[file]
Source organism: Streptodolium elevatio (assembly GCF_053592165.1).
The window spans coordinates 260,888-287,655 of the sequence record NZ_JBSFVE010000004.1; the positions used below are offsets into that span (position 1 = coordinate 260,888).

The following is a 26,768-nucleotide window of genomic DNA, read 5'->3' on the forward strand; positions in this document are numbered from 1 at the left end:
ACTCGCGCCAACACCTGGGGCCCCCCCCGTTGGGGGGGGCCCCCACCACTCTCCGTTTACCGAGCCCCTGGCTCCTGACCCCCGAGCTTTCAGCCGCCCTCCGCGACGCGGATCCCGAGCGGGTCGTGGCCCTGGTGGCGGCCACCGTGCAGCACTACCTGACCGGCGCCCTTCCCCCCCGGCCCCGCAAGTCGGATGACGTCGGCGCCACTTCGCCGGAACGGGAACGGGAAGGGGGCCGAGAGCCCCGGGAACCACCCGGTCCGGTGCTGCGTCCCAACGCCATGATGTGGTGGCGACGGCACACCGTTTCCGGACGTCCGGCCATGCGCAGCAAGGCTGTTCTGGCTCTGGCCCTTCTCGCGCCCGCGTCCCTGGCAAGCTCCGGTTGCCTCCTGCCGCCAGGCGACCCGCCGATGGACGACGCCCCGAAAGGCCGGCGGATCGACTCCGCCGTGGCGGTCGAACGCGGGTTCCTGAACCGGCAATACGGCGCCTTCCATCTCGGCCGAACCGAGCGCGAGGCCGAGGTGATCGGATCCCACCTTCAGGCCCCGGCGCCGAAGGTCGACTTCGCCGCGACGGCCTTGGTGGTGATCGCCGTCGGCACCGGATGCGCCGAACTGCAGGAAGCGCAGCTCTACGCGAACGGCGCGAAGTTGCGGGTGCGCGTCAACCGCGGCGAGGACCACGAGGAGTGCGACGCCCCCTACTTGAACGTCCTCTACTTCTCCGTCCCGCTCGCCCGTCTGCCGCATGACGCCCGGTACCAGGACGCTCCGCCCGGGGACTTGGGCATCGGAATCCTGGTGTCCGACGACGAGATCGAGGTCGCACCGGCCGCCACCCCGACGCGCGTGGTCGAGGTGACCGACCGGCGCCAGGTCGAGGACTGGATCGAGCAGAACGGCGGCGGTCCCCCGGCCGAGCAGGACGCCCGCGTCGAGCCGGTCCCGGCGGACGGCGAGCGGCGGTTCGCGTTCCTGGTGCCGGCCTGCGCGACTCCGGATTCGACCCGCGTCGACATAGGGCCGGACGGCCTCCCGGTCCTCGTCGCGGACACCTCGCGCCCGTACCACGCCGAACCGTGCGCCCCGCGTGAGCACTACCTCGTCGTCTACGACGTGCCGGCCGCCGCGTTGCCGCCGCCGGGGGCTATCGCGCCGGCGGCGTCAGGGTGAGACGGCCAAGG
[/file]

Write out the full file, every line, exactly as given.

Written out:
Source organism: Streptodolium elevatio (assembly GCF_053592165.1).
The window spans coordinates 260,888-287,655 of the sequence record NZ_JBSFVE010000004.1; the positions used below are offsets into that span (position 1 = coordinate 260,888).

The following is a 26,768-nucleotide window of genomic DNA, read 5'->3' on the forward strand; positions in this document are numbered from 1 at the left end:
ACTCGCGCCAACACCTGGGGCCCCCCCCGTTGGGGGGGGCCCCCACCACTCTCCGTTTACCGAGCCCCTGGCTCCTGACCCCCGAGCTTTCAGCCGCCCTCCGCGACGCGGATCCCGAGCGGGTCGTGGCCCTGGTGGCGGCCACCGTGCAGCACTACCTGACCGGCGCCCTTCCCCCCCGGCCCCGCAAGTCGGATGACGTCGGCGCCACTTCGCCGGAACGGGAACGGGAAGGGGGCCGAGAGCCCCGGGAACCACCCGGTCCGGTGCTGCGTCCCAACGCCATGATGTGGTGGCGACGGCACACCGTTTCCGGACGTCCGGCCATGCGCAGCAAGGCTGTTCTGGCTCTGGCCCTTCTCGCGCCCGCGTCCCTGGCAAGCTCCGGTTGCCTCCTGCCGCCAGGCGACCCGCCGATGGACGACGCCCCGAAAGGCCGGCGGATCGACTCCGCCGTGGCGGTCGAACGCGGGTTCCTGAACCGGCAATACGGCGCCTTCCATCTCGGCCGAACCGAGCGCGAGGCCGAGGTGATCGGATCCCACCTTCAGGCCCCGGCGCCGAAGGTCGACTTCGCCGCGACGGCCTTGGTGGTGATCGCCGTCGGCACCGGATGCGCCGAACTGCAGGAAGCGCAGCTCTACGCGAACGGCGCGAAGTTGCGGGTGCGCGTCAACCGCGGCGAGGACCACGAGGAGTGCGACGCCCCCTACTTGAACGTCCTCTACTTCTCCGTCCCGCTCGCCCGTCTGCCGCATGACGCCCGGTACCAGGACGCTCCGCCCGGGGACTTGGGCATCGGAATCCTGGTGTCCGACGACGAGATCGAGGTCGCACCGGCCGCCACCCCGACGCGCGTGGTCGAGGTGACCGACCGGCGCCAGGTCGAGGACTGGATCGAGCAGAACGGCGGCGGTCCCCCGGCCGAGCAGGACGCCCGCGTCGAGCCGGTCCCGGCGGACGGCGAGCGGCGGTTCGCGTTCCTGGTGCCGGCCTGCGCGACTCCGGATTCGACCCGCGTCGACATAGGGCCGGACGGCCTCCCGGTCCTCGTCGCGGACACCTCGCGCCCGTACCACGCCGAACCGTGCGCCCCGCGTGAGCACTACCTCGTCGTCTACGACGTGCCGGCCGCCGCGTTGCCGCCGCCGGGGGCTATCGCGCCGGCGGCGTCAGGGTGAGACGGCCAAGG